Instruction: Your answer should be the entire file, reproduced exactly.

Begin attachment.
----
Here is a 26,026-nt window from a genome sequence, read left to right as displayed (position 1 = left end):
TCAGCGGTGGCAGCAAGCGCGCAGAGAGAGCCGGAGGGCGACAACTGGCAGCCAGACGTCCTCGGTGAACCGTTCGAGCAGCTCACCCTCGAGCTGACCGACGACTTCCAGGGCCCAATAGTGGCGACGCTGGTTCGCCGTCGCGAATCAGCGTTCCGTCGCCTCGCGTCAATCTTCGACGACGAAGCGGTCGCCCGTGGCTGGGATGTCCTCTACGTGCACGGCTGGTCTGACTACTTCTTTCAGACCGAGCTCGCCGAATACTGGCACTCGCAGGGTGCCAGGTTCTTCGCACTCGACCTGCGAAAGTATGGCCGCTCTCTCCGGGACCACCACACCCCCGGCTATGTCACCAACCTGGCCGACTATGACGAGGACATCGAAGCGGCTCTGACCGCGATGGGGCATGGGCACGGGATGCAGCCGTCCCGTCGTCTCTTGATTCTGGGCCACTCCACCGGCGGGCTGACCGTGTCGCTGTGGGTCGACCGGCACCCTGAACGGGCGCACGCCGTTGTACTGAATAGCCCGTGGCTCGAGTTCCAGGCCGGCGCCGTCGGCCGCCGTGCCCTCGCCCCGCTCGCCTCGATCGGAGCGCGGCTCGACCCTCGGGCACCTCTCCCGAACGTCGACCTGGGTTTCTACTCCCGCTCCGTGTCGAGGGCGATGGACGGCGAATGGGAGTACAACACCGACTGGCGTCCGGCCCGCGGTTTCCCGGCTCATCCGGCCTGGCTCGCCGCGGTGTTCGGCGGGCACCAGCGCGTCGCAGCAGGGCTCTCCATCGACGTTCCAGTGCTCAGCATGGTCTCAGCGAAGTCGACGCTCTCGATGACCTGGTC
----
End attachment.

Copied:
Here is a 26,026-nt window from a genome sequence, read left to right as displayed (position 1 = left end):
TCAGCGGTGGCAGCAAGCGCGCAGAGAGAGCCGGAGGGCGACAACTGGCAGCCAGACGTCCTCGGTGAACCGTTCGAGCAGCTCACCCTCGAGCTGACCGACGACTTCCAGGGCCCAATAGTGGCGACGCTGGTTCGCCGTCGCGAATCAGCGTTCCGTCGCCTCGCGTCAATCTTCGACGACGAAGCGGTCGCCCGTGGCTGGGATGTCCTCTACGTGCACGGCTGGTCTGACTACTTCTTTCAGACCGAGCTCGCCGAATACTGGCACTCGCAGGGTGCCAGGTTCTTCGCACTCGACCTGCGAAAGTATGGCCGCTCTCTCCGGGACCACCACACCCCCGGCTATGTCACCAACCTGGCCGACTATGACGAGGACATCGAAGCGGCTCTGACCGCGATGGGGCATGGGCACGGGATGCAGCCGTCCCGTCGTCTCTTGATTCTGGGCCACTCCACCGGCGGGCTGACCGTGTCGCTGTGGGTCGACCGGCACCCTGAACGGGCGCACGCCGTTGTACTGAATAGCCCGTGGCTCGAGTTCCAGGCCGGCGCCGTCGGCCGCCGTGCCCTCGCCCCGCTCGCCTCGATCGGAGCGCGGCTCGACCCTCGGGCACCTCTCCCGAACGTCGACCTGGGTTTCTACTCCCGCTCCGTGTCGAGGGCGATGGACGGCGAATGGGAGTACAACACCGACTGGCGTCCGGCCCGCGGTTTCCCGGCTCATCCGGCCTGGCTCGCCGCGGTGTTCGGCGGGCACCAGCGCGTCGCAGCAGGGCTCTCCATCGACGTTCCAGTGCTCAGCATGGTCTCAGCGAAGTCGACGCTCTCGATGACCTGGTC